On Wednesday, my day started out by finalizing some details the Kamloops Stockmen’s Association Annual General Meeting that was to start at 3pm.  I have been the secretary/treasurer for the Kamloops Stockmen’s for the past eight years and today will be my last meeting as the secretary/treasurer.  I have really enjoyed the position and now it is time to pass it along to someone new.

I dressed and fed the boys, quickly cleaned up around the house ready to go outside into the snow! Yes, snow! We have been getting a lot of moisture this spring and it is still not very “spring” like! Hopefully the weather will warm up soon so the grass will start to grow.

Next, my parents, the boys and I started the morning chores.  Each morning in April, we feed grain to a few animals, feed hay to the various groups, check the last few cows who haven’t calved, and check all the calves to make sure they are healthy.

My mom and I decided that we would put some fresh straw in the calf shelters since it was so wet outside. One of the last 3 cows to calve (14-63) had a nice little heifer calf the evening before and the calf was cuddling up in the new straw.  When we went to leave, I looked up over the top of the hill and I could see a cow who looked like she had recently calved.  We walk up to find 14-63 licking another little heifer calf! Since it was so wet, we put both calves in the trailer pulled by our Polaris Ranger and took them into the barn to dry off.  Since 14-63 is a young cow (this is her second-time calving), we wanted to watch the calves closely to make sure each of them was getting enough milk.  We made up a bottle of colostrum just to make sure each calf had a good drink prior to leaving for the meeting.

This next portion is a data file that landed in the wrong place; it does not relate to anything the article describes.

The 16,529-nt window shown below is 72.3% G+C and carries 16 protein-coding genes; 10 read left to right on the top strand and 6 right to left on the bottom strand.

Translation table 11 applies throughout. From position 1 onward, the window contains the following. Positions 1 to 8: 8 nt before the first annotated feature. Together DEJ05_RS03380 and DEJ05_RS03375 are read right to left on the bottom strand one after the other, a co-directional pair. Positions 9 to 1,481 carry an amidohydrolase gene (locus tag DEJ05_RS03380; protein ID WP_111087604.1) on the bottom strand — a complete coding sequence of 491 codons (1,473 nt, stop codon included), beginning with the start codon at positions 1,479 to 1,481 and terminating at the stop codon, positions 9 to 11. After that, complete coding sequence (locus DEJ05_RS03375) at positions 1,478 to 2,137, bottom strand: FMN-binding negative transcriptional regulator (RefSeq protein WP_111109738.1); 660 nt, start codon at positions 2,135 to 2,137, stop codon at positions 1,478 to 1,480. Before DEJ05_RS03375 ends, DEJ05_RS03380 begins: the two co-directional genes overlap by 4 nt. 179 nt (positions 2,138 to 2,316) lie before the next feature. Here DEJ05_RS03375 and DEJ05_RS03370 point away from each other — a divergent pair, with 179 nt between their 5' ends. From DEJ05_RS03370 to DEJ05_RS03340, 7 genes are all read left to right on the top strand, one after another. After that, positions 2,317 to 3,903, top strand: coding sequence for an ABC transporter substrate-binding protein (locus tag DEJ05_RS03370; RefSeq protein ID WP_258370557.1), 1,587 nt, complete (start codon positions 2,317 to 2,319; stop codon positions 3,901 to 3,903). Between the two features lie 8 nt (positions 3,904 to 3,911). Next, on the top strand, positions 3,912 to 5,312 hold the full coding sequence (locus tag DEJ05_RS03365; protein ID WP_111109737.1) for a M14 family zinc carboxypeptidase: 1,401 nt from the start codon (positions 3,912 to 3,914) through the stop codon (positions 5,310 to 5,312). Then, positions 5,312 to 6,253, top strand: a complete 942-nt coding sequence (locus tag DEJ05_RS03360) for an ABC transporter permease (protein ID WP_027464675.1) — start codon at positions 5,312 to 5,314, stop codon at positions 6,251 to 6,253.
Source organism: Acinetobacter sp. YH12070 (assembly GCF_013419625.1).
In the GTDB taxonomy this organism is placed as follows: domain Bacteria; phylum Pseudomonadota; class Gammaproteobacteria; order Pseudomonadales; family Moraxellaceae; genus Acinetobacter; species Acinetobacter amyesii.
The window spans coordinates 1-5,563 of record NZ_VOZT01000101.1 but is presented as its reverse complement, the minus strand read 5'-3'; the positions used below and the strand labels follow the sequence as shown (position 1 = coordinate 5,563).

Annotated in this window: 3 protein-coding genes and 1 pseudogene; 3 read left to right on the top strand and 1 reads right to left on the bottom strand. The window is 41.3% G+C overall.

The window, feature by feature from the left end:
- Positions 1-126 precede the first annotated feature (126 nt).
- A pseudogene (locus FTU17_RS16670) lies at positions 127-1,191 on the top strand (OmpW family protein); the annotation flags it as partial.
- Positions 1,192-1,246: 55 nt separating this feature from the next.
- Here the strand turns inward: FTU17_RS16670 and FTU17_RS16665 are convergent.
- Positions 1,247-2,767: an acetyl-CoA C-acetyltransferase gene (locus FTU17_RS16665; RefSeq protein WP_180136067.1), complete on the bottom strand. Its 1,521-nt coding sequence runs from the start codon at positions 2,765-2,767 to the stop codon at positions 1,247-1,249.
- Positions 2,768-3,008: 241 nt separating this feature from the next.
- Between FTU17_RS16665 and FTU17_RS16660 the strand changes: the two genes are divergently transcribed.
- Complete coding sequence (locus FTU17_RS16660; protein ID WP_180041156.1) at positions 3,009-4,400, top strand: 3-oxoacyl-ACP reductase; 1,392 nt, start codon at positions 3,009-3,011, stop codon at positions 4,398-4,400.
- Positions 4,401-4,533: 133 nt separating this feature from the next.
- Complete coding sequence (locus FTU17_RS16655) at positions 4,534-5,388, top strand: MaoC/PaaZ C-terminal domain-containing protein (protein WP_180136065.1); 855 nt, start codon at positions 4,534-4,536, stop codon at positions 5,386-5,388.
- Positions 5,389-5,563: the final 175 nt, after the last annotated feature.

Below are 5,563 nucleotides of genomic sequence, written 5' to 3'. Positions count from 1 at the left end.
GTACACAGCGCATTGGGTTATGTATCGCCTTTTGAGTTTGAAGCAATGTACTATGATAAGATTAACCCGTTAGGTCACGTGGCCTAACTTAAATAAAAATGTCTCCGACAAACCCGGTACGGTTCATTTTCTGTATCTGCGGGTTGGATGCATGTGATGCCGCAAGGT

14-63 – October 2016

We headed back to the house to quickly change as the boys had a doctor’s appointment in town before the meeting. My dad met us in town after the appointments to take the boys home to feed the bottle lamb and to babysit while my mom and I attended the meeting.

The Kamloops Stockmen’s Association is a regional livestock association representing the livestock producers in our area.  At this meeting, we have various guests attend to update the members on current issues, events and programs. We have a great meeting with lots of informative talks and a wonderful supper!